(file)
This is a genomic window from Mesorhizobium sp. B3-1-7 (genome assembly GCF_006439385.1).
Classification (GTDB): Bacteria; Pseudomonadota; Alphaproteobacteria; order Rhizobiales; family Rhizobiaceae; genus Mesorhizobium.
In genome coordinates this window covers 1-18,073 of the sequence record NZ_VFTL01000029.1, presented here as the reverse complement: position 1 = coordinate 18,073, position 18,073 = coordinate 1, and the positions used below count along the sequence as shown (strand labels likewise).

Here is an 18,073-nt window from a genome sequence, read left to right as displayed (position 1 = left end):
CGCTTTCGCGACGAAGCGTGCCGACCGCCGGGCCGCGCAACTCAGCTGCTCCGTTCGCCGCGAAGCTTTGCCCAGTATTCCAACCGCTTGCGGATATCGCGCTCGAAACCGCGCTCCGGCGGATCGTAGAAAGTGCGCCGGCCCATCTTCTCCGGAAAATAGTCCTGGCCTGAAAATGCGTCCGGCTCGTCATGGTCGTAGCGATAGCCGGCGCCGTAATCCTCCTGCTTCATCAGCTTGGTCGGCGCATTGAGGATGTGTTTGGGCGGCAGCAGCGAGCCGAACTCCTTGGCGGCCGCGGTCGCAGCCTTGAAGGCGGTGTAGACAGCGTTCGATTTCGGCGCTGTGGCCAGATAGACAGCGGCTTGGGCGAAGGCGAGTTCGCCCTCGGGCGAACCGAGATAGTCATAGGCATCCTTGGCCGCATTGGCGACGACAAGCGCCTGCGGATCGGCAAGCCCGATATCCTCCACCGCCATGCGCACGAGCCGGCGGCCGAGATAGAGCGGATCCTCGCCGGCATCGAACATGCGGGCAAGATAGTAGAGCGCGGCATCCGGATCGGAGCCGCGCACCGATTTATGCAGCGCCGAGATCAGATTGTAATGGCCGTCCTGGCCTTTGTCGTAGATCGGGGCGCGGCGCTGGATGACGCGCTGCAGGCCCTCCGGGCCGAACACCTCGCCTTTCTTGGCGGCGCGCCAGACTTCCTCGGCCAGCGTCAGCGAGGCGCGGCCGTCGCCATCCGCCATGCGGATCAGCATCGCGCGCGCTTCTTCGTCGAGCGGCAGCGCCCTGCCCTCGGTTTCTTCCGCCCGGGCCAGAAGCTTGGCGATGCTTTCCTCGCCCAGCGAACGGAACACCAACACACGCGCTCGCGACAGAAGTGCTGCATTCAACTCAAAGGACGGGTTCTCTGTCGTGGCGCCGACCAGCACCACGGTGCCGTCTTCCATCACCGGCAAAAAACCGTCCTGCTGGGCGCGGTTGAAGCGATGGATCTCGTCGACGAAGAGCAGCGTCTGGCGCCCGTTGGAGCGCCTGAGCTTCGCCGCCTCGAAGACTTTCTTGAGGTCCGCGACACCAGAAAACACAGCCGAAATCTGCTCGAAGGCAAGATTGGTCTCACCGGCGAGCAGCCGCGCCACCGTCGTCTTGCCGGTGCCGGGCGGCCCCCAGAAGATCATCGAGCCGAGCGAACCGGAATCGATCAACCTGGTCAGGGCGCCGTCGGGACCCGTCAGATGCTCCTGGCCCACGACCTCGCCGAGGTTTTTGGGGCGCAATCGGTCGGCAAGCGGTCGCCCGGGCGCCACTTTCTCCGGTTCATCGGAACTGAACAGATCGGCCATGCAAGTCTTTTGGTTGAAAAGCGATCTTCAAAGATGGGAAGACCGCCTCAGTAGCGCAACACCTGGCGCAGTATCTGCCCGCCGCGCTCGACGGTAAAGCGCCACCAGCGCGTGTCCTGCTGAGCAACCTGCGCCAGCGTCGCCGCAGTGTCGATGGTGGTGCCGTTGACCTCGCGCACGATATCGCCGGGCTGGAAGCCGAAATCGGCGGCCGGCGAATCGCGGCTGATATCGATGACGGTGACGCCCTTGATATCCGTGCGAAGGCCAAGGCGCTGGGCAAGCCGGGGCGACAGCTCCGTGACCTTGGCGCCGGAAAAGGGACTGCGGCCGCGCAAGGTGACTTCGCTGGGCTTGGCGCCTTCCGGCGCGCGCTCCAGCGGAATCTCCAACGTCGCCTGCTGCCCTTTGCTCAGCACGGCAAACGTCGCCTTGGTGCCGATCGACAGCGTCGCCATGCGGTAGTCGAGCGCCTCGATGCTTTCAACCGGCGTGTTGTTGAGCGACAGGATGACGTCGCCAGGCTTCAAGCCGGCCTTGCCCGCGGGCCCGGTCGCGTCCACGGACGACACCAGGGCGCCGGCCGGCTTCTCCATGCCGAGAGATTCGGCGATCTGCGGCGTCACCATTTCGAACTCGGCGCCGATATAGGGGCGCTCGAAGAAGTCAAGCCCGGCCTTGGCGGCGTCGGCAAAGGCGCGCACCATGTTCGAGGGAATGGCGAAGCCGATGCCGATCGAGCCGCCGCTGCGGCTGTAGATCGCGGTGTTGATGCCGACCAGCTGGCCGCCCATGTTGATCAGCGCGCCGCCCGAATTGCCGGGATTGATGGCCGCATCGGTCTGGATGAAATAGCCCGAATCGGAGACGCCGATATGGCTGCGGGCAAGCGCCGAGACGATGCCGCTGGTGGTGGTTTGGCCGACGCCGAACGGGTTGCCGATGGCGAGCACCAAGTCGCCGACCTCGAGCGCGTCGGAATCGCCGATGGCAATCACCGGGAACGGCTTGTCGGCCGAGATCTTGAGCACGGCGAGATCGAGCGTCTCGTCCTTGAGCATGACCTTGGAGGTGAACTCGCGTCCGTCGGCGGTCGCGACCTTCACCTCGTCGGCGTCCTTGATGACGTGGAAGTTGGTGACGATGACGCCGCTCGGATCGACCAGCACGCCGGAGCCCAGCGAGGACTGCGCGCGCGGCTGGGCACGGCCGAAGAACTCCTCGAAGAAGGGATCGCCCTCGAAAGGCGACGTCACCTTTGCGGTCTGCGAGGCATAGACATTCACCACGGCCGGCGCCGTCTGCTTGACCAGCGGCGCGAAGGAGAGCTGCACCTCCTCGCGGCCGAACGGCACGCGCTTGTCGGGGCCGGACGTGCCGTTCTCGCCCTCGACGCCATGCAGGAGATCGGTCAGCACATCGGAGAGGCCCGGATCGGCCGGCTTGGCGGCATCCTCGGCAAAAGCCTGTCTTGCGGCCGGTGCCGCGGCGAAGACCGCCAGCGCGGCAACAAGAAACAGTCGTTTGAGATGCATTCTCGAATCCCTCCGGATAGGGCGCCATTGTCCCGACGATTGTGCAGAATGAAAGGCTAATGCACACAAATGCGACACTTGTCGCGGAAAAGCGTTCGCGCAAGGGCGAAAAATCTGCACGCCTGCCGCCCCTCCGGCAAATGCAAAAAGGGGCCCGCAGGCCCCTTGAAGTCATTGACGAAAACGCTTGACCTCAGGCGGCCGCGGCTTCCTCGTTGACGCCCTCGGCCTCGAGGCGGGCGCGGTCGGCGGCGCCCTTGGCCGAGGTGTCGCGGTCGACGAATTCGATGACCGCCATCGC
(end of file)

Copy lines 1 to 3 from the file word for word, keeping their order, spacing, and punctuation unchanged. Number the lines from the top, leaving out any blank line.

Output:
This is a genomic window from Mesorhizobium sp. B3-1-7 (genome assembly GCF_006439385.1).
Classification (GTDB): Bacteria; Pseudomonadota; Alphaproteobacteria; order Rhizobiales; family Rhizobiaceae; genus Mesorhizobium.
In genome coordinates this window covers 1-18,073 of the sequence record NZ_VFTL01000029.1, presented here as the reverse complement: position 1 = coordinate 18,073, position 18,073 = coordinate 1, and the positions used below count along the sequence as shown (strand labels likewise).